This revolutionary bond platform features an exclusive chemistry that delivers an entirely new grain adhesion science, resulting in improved product versatility across a wide range of precision grinding applications.
The chemistry of holding the abrasive grain in the bond matrix for the precise amount of time is referred to as “grain adhesion science”. Norton Vitirum3 is a revolutionary new product formulation that substantially increases the module of elasticity or strength of the bond. This allows for less bond to be used to provide the same holding power on the individual abrasive grain. Figure 5.1 shows bond posts on a standard vitrified wheel. Figure 5.2 shows how a stronger bond can result in thinner bond posts.
Benefit - Cooler Cutting
An improved holding power utilizing less bond-to-abrasive ratio exposes a larger grain surface area which improves the standard bond-part interaction (Figure 6.1). The thinner bond posts provide reduced bond-part interaction and improved coolant flow for better chip clearance (Figure 6.2) which enables the wheel to provide:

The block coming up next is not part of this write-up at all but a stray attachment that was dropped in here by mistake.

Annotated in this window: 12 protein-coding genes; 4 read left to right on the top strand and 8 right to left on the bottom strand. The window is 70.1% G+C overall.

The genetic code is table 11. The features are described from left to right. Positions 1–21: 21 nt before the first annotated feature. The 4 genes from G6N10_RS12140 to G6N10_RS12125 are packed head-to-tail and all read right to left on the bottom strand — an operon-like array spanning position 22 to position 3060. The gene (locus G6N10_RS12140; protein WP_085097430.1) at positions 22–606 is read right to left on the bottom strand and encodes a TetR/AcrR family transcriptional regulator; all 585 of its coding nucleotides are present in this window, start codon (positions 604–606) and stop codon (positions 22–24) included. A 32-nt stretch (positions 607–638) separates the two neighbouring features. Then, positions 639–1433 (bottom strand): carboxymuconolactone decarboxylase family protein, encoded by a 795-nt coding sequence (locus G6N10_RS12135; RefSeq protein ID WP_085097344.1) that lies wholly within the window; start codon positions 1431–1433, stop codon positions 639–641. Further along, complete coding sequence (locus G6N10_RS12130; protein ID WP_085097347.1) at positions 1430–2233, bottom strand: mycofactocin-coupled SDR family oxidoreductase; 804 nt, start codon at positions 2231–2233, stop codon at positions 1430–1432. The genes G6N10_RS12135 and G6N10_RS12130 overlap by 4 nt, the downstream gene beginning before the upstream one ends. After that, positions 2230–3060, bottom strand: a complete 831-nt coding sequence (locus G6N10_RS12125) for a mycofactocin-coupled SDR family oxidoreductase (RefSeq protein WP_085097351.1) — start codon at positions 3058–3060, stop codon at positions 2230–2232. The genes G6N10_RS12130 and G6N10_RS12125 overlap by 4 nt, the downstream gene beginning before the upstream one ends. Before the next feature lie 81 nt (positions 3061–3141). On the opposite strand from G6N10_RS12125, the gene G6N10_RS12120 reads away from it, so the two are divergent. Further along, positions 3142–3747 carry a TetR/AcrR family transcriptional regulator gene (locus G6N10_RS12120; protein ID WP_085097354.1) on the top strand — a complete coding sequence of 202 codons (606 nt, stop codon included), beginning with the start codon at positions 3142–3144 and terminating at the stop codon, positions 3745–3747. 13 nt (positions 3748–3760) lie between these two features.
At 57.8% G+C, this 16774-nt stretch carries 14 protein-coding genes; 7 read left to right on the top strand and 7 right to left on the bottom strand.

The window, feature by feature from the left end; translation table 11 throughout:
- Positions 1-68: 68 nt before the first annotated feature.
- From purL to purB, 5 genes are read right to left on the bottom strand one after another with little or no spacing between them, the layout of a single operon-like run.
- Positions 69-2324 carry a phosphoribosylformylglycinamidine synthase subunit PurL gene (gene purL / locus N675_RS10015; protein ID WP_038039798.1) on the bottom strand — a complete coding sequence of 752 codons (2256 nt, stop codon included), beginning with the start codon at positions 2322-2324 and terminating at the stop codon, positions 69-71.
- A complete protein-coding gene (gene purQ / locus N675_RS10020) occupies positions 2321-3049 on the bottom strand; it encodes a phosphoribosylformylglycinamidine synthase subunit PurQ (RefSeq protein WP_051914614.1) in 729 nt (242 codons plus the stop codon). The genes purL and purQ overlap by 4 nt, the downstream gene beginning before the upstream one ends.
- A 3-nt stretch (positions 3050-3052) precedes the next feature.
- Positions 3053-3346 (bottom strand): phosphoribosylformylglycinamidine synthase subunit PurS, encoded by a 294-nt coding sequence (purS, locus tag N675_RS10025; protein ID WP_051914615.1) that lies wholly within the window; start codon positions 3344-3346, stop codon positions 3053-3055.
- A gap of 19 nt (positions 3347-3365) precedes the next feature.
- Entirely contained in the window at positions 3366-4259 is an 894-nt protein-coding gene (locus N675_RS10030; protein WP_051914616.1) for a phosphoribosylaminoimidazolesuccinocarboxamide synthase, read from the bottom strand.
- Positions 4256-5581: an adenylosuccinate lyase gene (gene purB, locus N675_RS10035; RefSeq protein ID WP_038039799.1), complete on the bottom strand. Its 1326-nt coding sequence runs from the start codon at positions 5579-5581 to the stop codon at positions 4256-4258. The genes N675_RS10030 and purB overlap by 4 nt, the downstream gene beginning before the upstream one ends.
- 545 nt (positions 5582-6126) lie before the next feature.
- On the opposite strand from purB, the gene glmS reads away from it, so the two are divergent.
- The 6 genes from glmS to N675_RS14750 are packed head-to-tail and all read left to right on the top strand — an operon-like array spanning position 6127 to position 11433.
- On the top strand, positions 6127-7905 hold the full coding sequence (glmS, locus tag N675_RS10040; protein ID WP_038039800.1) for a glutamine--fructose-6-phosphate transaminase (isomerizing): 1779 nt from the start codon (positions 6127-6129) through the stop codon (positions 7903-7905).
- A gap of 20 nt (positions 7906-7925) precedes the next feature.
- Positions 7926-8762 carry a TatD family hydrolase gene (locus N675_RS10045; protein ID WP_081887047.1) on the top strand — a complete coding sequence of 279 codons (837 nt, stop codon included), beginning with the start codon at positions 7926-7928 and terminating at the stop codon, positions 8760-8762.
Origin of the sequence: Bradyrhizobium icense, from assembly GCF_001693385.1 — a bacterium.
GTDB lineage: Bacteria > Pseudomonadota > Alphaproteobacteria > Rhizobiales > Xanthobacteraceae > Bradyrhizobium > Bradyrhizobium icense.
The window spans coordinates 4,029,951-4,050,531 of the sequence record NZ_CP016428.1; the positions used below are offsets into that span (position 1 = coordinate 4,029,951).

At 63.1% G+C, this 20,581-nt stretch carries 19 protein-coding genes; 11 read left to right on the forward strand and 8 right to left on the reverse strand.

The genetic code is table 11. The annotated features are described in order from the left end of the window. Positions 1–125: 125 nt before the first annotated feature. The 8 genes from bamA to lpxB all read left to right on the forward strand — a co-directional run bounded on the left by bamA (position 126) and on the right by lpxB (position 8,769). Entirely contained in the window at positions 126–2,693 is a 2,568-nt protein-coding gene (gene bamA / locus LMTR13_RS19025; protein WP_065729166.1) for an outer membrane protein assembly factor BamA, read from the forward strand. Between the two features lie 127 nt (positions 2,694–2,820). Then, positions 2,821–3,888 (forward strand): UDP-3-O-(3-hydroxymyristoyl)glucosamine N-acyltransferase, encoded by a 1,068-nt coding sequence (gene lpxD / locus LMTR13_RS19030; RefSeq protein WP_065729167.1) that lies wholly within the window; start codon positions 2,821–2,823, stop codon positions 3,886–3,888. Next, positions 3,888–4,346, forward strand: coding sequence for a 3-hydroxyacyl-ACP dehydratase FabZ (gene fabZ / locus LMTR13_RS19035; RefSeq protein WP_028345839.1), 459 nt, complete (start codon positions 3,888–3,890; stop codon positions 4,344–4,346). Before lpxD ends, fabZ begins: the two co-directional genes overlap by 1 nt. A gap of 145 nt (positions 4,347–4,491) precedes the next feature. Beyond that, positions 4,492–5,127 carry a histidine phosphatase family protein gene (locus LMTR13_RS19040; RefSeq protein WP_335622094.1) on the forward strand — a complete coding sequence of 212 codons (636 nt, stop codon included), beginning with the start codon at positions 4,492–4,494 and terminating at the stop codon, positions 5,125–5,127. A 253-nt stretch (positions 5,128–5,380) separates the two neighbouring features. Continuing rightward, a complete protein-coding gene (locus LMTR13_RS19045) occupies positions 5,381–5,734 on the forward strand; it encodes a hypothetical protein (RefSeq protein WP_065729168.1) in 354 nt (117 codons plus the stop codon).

- increased cut rate
- minimized heat build-up, reduced metallurgical damage
- lower power consumption
- reduced grinding forces on the part
- improved part quality
Benefit - Precise Profile Holding
A higher strength bond provides superior grain holding properties significantly improving wheel form and corner holding. This is especially important in applications requiring intricate part profiles (Figure 7.1) where the less frequent wheel dressing to regenerate profiles provides the following benefits are:
- better part geometry and integrity
- less downtime for dressing, increases productivity
- lower abrasive cost
- reduced dresser wear and dresser replacement cost